Obama Criticizes ‘Special Interest’ Money in Politics Despite Big Money 2008 Campaign

January 26, 2010 - 9:58 PM
President Obama was critical last week of the Supreme Court's ruling in a case that rolled back government restrictions on political speech, despite his own record-breaking fundraising for his successful 2008 campaign race for the White House.

President Barack Obama (AP Photo)

(CNSNews.com) – President Barack Obama was highly critical last week of the Supreme Court’s ruling in a First Amendment case that rolled back government restrictions on political speech, despite his own record-breaking fundraising for his successful 2008 campaign race for the White House, and despite his reversal in 2008 to stick with public financing for his campaign.

The high court’s 5-4 decision in Citizens United vs. Federal Election Commission  allows corporations, unions, and organizations to spend without restrictions toward the election of a candidate, but not contribute to the candidate’s campaign or coordinate the expenditures with a campaign. The ruling struck down many restrictions on political giving, including much of the McCain-Feingold law of 2002.

Despite the court’s ruling, Obama said he would work with Congress to impose new limits.

“With its ruling today, the Supreme Court has given a green light to a new stampede of special interest money in our politics,” Obama said on Friday in a statement shortly after the court’s ruling. “It is a major victory for big oil, Wall Street banks, health insurance companies, and the other powerful interests that marshal their power every day in Washington to drown out the voices of everyday Americans.”

But when Obama’s campaign became a fundraising juggernaut in 2008, the Democratic nominee reversed himself from a pledge he had made during his party’s primary contest.

In a Common Cause questionnaire dated Nov. 27, 2007, then-Senator Obama said, “If I am the Democratic nominee, I will aggressively pursue an agreement with the Republican nominee to preserve a publicly financed general election.”

But Obama held a different view on June 19, 2008, making a Web video on his campaign site, proclaiming to have created a “parallel” public financing system.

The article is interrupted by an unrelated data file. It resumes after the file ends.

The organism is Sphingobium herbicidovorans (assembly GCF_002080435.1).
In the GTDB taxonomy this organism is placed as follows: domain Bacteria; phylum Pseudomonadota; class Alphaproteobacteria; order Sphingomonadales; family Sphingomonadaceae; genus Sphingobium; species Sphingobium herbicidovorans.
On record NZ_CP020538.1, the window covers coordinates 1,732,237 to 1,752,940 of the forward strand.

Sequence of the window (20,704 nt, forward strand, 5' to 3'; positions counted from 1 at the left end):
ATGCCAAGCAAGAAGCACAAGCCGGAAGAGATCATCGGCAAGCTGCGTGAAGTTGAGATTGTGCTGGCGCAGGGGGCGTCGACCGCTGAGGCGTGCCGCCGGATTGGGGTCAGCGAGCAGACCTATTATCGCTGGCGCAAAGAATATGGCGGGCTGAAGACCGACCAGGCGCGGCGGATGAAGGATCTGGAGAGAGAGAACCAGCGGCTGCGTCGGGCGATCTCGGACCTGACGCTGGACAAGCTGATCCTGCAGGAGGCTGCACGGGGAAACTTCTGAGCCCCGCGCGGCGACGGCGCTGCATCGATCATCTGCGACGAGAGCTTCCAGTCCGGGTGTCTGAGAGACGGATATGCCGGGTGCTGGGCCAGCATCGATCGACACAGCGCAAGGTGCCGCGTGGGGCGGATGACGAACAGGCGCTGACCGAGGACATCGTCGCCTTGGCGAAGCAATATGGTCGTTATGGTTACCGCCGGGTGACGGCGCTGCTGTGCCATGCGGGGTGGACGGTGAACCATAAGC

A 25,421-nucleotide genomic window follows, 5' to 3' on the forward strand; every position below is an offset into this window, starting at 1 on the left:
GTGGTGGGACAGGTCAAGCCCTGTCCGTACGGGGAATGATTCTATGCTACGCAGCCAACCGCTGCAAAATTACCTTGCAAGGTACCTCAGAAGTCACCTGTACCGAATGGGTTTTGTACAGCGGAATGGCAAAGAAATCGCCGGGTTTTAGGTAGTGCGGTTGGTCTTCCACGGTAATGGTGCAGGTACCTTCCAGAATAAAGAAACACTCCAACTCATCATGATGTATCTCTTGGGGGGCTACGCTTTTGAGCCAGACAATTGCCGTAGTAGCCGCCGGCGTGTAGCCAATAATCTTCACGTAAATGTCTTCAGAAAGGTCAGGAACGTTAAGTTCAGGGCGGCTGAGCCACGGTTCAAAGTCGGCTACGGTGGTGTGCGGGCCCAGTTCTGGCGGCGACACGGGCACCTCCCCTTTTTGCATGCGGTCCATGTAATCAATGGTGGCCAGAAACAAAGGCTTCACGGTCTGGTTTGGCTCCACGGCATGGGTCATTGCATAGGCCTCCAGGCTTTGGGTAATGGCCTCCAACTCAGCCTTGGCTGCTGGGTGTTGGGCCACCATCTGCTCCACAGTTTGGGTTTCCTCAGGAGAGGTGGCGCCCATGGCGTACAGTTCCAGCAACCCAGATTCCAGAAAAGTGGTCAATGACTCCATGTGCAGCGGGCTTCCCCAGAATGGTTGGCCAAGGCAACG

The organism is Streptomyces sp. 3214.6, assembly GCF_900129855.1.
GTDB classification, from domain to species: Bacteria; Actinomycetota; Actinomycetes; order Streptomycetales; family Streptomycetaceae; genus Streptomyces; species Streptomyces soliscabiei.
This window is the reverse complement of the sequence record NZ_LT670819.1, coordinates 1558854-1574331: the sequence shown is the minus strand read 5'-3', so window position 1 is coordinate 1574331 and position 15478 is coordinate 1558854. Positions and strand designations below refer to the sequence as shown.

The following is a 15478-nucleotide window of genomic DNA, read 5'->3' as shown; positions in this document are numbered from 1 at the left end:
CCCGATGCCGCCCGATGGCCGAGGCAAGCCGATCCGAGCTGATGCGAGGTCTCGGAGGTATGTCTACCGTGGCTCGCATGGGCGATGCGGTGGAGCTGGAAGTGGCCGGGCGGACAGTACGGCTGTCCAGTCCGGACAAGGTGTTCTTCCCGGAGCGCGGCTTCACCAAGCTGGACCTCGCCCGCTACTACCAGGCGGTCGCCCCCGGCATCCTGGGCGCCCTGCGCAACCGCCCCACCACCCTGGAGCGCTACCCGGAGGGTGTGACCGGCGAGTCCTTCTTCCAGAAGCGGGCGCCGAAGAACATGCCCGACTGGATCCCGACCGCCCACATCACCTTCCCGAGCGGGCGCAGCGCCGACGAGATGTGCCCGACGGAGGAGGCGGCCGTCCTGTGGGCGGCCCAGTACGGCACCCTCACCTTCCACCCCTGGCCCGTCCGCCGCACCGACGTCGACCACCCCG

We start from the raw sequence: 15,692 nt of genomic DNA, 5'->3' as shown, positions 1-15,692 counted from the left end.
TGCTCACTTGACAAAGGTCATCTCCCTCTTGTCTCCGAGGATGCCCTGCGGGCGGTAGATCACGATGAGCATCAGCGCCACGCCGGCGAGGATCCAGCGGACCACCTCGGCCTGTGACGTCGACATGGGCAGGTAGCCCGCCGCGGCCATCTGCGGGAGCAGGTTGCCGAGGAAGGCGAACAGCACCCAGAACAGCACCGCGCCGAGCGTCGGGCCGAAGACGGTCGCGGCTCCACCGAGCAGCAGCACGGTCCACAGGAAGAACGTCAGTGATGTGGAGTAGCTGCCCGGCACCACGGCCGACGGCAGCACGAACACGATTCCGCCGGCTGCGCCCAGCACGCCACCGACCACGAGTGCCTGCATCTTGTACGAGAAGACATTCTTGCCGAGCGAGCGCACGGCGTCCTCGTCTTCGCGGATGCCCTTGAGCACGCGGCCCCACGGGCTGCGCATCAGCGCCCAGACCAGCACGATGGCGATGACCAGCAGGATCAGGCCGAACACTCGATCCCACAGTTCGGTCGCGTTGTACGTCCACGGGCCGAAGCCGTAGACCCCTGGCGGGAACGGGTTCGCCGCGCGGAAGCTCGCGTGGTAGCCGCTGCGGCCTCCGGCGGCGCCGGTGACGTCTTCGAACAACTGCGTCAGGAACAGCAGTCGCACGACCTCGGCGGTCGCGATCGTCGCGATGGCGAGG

“We have created a parallel public financing system where the American people decide if they want to support a campaign, they can get on the Internet and finance it, and they will have as much access and influence over the course and direction of our campaign that has traditionally been reserved for the wealthy and the powerful,” Obama said.

Yet the numbers were hardly parallel. Obama’s presidential campaign raised $452.8 million compared to McCain, who raised $204.4 million.

That was largely because McCain was constrained by the same public financing system used by both presidential nominees in the 2004 race: Republican George W. Bush and Democrat John Kerry. In 2004, Bush raised $256 million compared to Kerry’s $215.9 million.

Obama’s talk of a campaign fueled by a groundswell of small donations turned out to not be the case.A Campaign Finance Institute (CFI) study says that 26 percent of donors to Obama’s presidential campaign gave $200 or less, the definition of a small donation. That’s about the same as the 25 percent for Bush’s 2004 reelection campaign.

Most of the contributions to Obama were from repeat donors or bundled donations, the CFI report says. The study shows that Obama received 80 percent more from large donors, defined as giving $1,000 or more, than from small donors. Meanwhile, 47 percent of his total contributions came from large donors, compared to 60 percent for McCain.

In 2004, Bush raised 60 percent of his campaign funds in large donations, while Kerry raised 56 percent in large donations.

The case ruled on by the Supreme Court originated from a 90-minute film made in 2007 by the conservative non-profit group Citizens United about Hillary Clinton, then a candidate for president.

In its ruling, the court struck down a law that prohibited companies, unions, and other organizations from using money from their general treasuries to produce and run their own ads urging the election or defeat of a political candidate. The ruling also struck down the portion of the McCain-Feingold rule that barred issue-advocacy ads close to an election.

For an example of how things have changed consider that in 2008 the Service Employees International Union’s (SEIU) political action committee spent $27 million in independent expenditures on the election of Obama, although the union did not contribute that much to Obama’s campaign nor did it coordinate the expenditures, which would have been illegal.

Now, however, the SEIU will be able to make independent expenditures directly out of its treasury for the election or defeat of candidates. But it will not be able to contribute unlimited amounts to the candidate’s campaign or coordinate the expenditure with the campaign.

Justice Anthony Kennedy, in his majority opinion wrote, “The censorship we now confront is vast in its reach.”

Obama said he would work with Congress to impose new limits that were not subject to the court’s ruling.

“This ruling gives the special interests and their lobbyists even more power in Washington--while undermining the influence of average Americans who make small contributions to support their preferred candidates,” Obama said on Jan. 22.

“That's why I am instructing my Administration to get to work immediately with Congress on this issue," he said.  "We are going to talk with bipartisan Congressional leaders to develop a forceful response to this decision. The public interest requires nothing less."